*2 Having considered all of the foregoing, we find that applicant has failed to convince the Board that the matter sought to be registered serves a trademark function.



 The agreement between Dana Corporation and GMB Universal Joints, Incorporated illustrates only that applicant objected to certain terms used by GMB which applicant said were similar to its "trademarks". The fact that GMB acceded to applicant's claim that its designations are trademarks by entering a settlement agreement is proof of nothing more than that GMB had no wish to risk litigation over the matter. See In re The Wella Corporation, 193 USPQ 585 (TTAB 1977) aff'd 196 USPQ 7 (CCPA 1977). The existence of the agreement does nothing to enhance the registrability of the terms involved herein. With respect to the letter from S & S Truck & Tractor Parts, Inc., we note that the controversy there involved the use by S & S of applicant's part numbers on S & S's boxes to indicate that S & S replacement parts replace the noted Dana parts. Reference all through the letter is to part numbers and it is stated in the letter that

   3. The catalog does not indicate Dana registered trademarks as we were not aware that your parts are trademarked.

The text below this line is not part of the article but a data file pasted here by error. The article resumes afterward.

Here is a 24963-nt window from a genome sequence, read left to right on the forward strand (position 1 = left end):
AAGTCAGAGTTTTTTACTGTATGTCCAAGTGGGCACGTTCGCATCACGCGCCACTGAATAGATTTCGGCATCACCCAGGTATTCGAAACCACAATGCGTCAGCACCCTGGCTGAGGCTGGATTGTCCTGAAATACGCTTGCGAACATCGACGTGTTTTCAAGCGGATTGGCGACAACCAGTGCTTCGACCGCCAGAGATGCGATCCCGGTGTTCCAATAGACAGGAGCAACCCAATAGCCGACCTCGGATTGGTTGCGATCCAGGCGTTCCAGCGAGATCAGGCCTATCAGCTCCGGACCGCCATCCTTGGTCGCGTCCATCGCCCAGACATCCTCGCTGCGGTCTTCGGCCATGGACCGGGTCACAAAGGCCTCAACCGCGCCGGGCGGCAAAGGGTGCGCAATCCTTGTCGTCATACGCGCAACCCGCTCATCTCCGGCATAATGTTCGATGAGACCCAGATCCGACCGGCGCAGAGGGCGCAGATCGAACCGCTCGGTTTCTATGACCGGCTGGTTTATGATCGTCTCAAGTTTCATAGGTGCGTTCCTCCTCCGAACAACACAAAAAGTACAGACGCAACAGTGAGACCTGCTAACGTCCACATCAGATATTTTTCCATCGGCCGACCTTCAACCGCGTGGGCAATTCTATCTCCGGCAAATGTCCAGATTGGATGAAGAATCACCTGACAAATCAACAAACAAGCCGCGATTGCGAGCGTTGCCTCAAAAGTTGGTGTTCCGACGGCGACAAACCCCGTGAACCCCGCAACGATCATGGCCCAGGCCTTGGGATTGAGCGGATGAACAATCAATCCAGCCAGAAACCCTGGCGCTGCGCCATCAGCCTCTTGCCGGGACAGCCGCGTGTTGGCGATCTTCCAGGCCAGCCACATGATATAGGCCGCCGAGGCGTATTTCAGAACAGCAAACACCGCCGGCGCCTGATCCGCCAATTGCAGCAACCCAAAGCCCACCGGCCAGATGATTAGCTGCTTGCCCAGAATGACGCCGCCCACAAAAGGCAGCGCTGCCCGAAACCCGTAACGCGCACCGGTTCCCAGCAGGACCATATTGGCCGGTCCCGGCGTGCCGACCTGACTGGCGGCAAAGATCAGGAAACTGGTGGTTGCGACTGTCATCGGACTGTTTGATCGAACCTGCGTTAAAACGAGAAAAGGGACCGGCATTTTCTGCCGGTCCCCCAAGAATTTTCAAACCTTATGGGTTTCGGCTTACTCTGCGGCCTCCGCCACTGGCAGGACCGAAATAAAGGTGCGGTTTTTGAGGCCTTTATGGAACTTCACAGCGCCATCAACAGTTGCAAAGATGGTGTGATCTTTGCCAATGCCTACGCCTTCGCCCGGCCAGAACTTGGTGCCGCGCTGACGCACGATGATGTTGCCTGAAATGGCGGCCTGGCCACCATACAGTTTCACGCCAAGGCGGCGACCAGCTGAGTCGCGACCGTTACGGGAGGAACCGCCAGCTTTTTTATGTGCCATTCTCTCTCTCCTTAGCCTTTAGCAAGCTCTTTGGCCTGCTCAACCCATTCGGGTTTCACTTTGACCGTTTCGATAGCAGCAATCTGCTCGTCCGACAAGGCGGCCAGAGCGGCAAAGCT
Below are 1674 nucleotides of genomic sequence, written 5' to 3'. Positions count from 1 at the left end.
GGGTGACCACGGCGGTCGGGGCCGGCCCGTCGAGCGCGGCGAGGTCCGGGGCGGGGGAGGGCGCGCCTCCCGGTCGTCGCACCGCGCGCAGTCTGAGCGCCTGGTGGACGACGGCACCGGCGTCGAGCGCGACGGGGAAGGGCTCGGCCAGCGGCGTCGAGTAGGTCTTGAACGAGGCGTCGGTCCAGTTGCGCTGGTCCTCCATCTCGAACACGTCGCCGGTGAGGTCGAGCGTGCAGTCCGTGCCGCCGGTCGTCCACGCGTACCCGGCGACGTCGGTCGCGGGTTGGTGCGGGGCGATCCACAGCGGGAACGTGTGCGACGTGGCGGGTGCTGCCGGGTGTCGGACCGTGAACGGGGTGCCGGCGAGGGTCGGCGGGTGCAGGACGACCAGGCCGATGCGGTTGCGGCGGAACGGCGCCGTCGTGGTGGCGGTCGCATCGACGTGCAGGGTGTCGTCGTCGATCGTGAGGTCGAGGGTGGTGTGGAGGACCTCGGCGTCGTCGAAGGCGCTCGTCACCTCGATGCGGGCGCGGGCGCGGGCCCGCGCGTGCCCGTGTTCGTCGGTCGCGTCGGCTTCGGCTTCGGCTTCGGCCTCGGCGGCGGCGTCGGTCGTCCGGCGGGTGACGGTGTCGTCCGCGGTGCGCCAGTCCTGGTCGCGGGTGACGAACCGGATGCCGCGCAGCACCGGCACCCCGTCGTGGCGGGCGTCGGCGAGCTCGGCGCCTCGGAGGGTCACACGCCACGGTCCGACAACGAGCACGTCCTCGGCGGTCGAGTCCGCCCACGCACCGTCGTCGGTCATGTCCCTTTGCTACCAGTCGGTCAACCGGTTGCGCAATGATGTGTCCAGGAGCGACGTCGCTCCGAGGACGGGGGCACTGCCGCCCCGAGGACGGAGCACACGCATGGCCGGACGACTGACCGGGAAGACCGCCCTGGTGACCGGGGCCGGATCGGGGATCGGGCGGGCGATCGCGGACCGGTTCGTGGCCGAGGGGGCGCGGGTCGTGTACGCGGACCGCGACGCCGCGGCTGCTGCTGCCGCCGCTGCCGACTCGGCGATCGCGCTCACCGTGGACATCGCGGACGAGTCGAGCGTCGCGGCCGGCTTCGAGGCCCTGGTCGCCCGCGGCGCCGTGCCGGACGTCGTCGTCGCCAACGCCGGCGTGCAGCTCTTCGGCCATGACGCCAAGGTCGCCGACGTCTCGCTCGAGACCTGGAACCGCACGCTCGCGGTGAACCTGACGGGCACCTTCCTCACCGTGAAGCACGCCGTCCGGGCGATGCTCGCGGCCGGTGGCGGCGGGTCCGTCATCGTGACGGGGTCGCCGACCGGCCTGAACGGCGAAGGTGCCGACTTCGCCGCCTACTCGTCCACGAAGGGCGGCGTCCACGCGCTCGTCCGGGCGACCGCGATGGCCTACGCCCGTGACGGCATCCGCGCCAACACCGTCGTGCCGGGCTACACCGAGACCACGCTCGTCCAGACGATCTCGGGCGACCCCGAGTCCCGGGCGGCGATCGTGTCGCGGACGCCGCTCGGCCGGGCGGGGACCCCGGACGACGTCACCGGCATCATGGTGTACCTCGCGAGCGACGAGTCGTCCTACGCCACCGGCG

S & S went on to state that "... we are open to any reasonable suggestion in an effort to avoid unnecessary problems." This, too, appears to be nothing more than an offer to settle to avoid litigation. This letter lends no support to applicant's claim that its part numbers are recognized as trademarks.



 The existence of Reg. No. 1,256,778 for the term "5-280X" secured by applicant is of little probative value herein since we do not have the record of that case before us and are, thus, not informed of the basis on which registrability of that designation was determined. By the same token, the consent judgment relied on by applicant was based on applicant's registered trademarks "SPICER" [FN9], "DANA" and design [FN10] and "5-280X" [FN11], none of which is involved in this proceeding.



 The remainder of applicant's evidence consists of statements of thirteen of applicant's customer/distributors and a series of documents concerning the manner in which the testimonials were procured. The documents include a copy of the question which was asked of the individuals whose statements were filed and details about how the testimonials were solicited.



 On April 14, 1988 an "Intra-Company Communication" was sent to "ALL DSD RM'S and DM'S from Dana Drivetrain Service Division" saying:

   We've been asked by the Spicer Universal Joint Division to survey our distributors with the following question:

   When you see a part number that resembles 5-___X on a U-Joint Kit, do you recognize it as being the Spicer brand?

   If the customer answers in the affirmative, please have him so indicate on their letterhead.



 Another memo from Bob Carlucci to Jim Todak says

  *3 Attached is "the Questi (remainder illegible) we discussed regarding Spicer U-Joint Kits. For those that answer "yes", can we have the recognition in a statement on the customer letterheads.